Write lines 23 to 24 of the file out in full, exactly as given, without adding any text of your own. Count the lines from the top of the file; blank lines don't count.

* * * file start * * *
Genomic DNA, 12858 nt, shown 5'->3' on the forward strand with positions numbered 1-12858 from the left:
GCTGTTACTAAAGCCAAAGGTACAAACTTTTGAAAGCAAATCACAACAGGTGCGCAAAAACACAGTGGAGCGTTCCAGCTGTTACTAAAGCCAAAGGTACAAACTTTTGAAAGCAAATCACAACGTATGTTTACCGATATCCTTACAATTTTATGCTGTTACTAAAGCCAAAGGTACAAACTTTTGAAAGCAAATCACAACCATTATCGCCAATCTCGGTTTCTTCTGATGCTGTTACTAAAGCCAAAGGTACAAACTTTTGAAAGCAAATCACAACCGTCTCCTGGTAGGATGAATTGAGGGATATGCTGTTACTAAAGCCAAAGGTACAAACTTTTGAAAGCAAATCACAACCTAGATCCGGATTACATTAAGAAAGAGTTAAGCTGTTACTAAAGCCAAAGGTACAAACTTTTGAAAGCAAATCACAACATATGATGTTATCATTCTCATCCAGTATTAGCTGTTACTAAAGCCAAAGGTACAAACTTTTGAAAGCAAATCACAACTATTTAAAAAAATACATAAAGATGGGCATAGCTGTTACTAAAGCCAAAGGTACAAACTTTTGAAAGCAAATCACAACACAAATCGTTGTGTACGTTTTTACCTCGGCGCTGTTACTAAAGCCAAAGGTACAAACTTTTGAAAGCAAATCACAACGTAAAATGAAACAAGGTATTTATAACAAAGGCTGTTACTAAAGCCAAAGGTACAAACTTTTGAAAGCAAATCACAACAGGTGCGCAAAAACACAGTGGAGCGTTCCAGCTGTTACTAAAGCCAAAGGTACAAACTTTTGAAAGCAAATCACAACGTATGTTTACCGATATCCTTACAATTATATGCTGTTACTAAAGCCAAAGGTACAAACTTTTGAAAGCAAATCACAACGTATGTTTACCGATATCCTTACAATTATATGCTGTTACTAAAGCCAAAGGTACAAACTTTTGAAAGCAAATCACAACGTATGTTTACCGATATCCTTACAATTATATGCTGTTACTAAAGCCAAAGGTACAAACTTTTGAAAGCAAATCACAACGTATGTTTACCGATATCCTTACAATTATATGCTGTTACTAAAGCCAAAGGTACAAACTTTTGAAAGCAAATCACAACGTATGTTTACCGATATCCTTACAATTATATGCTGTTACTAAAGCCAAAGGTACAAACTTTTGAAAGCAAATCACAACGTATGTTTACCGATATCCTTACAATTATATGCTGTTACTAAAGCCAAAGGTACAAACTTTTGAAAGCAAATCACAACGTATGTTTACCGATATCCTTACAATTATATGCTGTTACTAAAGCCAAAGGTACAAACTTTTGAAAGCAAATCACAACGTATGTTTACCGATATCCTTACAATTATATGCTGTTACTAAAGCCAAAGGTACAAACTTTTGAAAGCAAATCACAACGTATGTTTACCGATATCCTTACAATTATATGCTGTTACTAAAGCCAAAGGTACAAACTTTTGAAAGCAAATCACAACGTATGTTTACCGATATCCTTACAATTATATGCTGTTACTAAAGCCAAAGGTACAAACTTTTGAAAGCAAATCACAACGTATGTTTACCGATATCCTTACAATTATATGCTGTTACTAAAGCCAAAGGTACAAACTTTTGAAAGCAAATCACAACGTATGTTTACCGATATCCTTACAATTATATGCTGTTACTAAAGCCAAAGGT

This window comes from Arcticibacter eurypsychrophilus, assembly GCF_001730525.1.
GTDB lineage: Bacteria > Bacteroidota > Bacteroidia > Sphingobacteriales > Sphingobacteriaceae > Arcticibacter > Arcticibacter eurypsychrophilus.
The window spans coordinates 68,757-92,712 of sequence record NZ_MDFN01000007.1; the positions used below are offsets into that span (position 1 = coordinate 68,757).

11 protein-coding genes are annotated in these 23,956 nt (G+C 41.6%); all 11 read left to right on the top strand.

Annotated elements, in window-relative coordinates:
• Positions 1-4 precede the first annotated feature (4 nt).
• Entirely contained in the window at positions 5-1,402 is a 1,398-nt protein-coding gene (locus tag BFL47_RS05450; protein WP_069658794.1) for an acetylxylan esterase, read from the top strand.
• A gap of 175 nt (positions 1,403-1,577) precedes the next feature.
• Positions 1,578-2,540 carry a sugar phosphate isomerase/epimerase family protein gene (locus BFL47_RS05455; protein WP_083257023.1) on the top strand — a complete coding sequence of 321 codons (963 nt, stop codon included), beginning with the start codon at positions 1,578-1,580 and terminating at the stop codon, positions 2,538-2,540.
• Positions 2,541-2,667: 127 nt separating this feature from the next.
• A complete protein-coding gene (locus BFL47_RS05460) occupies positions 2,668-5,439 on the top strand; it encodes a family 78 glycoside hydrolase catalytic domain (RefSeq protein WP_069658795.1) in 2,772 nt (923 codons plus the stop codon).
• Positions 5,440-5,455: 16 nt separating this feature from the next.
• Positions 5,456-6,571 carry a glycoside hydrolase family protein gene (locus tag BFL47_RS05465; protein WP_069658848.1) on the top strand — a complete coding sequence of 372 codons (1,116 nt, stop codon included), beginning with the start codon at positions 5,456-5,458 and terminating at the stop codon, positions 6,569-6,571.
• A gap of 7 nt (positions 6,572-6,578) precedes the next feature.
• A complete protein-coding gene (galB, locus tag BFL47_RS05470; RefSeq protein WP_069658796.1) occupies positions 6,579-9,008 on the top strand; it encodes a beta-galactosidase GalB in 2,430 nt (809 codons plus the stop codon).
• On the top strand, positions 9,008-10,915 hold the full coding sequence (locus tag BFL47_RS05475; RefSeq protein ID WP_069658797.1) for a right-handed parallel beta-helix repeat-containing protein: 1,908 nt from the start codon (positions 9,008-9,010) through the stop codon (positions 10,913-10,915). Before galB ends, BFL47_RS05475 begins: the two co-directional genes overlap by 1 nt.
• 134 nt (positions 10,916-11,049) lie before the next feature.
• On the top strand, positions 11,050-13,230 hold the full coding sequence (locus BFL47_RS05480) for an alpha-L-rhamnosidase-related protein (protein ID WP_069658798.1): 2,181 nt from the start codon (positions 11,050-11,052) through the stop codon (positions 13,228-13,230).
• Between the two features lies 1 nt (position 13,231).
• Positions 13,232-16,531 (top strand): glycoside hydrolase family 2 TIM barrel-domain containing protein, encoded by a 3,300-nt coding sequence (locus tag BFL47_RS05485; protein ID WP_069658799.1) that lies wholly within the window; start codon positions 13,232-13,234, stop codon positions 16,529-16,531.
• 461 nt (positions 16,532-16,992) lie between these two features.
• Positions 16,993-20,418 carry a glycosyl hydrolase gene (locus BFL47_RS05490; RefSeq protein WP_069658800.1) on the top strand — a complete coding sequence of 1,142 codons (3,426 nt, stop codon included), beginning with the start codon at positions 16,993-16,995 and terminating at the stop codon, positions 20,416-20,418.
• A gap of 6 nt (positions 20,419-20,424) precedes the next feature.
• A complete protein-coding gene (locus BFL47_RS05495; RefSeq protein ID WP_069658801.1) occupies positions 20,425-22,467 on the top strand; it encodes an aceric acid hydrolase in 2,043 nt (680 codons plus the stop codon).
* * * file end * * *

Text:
• 461 nt (positions 16,532-16,992) lie between these two features.
• Positions 16,993-20,418 carry a glycosyl hydrolase gene (locus BFL47_RS05490; RefSeq protein WP_069658800.1) on the top strand — a complete coding sequence of 1,142 codons (3,426 nt, stop codon included), beginning with the start codon at positions 16,993-16,995 and terminating at the stop codon, positions 20,416-20,418.